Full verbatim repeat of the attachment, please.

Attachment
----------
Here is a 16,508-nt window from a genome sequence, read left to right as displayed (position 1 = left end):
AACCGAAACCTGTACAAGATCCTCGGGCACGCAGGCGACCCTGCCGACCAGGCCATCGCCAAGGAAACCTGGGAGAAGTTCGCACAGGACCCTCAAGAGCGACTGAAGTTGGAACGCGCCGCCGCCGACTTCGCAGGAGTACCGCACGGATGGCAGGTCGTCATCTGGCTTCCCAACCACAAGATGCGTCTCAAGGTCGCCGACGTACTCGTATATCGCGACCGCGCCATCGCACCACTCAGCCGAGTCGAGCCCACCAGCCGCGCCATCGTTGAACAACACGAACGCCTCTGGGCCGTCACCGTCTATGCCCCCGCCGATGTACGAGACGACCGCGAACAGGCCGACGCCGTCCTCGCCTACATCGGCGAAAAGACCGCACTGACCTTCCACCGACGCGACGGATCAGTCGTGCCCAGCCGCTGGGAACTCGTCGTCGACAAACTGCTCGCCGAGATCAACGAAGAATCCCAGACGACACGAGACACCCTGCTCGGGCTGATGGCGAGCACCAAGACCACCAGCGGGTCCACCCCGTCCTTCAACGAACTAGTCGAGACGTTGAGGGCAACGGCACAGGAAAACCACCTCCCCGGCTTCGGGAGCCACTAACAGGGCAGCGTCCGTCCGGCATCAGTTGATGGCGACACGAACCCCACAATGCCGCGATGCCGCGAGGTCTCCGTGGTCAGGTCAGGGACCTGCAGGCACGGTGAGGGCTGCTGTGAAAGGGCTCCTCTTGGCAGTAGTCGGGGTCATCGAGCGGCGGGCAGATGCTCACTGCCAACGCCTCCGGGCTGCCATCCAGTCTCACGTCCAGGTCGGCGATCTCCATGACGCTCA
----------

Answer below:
Here is a 16,508-nt window from a genome sequence, read left to right as displayed (position 1 = left end):
AACCGAAACCTGTACAAGATCCTCGGGCACGCAGGCGACCCTGCCGACCAGGCCATCGCCAAGGAAACCTGGGAGAAGTTCGCACAGGACCCTCAAGAGCGACTGAAGTTGGAACGCGCCGCCGCCGACTTCGCAGGAGTACCGCACGGATGGCAGGTCGTCATCTGGCTTCCCAACCACAAGATGCGTCTCAAGGTCGCCGACGTACTCGTATATCGCGACCGCGCCATCGCACCACTCAGCCGAGTCGAGCCCACCAGCCGCGCCATCGTTGAACAACACGAACGCCTCTGGGCCGTCACCGTCTATGCCCCCGCCGATGTACGAGACGACCGCGAACAGGCCGACGCCGTCCTCGCCTACATCGGCGAAAAGACCGCACTGACCTTCCACCGACGCGACGGATCAGTCGTGCCCAGCCGCTGGGAACTCGTCGTCGACAAACTGCTCGCCGAGATCAACGAAGAATCCCAGACGACACGAGACACCCTGCTCGGGCTGATGGCGAGCACCAAGACCACCAGCGGGTCCACCCCGTCCTTCAACGAACTAGTCGAGACGTTGAGGGCAACGGCACAGGAAAACCACCTCCCCGGCTTCGGGAGCCACTAACAGGGCAGCGTCCGTCCGGCATCAGTTGATGGCGACACGAACCCCACAATGCCGCGATGCCGCGAGGTCTCCGTGGTCAGGTCAGGGACCTGCAGGCACGGTGAGGGCTGCTGTGAAAGGGCTCCTCTTGGCAGTAGTCGGGGTCATCGAGCGGCGGGCAGATGCTCACTGCCAACGCCTCCGGGCTGCCATCCAGTCTCACGTCCAGGTCGGCGATCTCCATGACGCTCA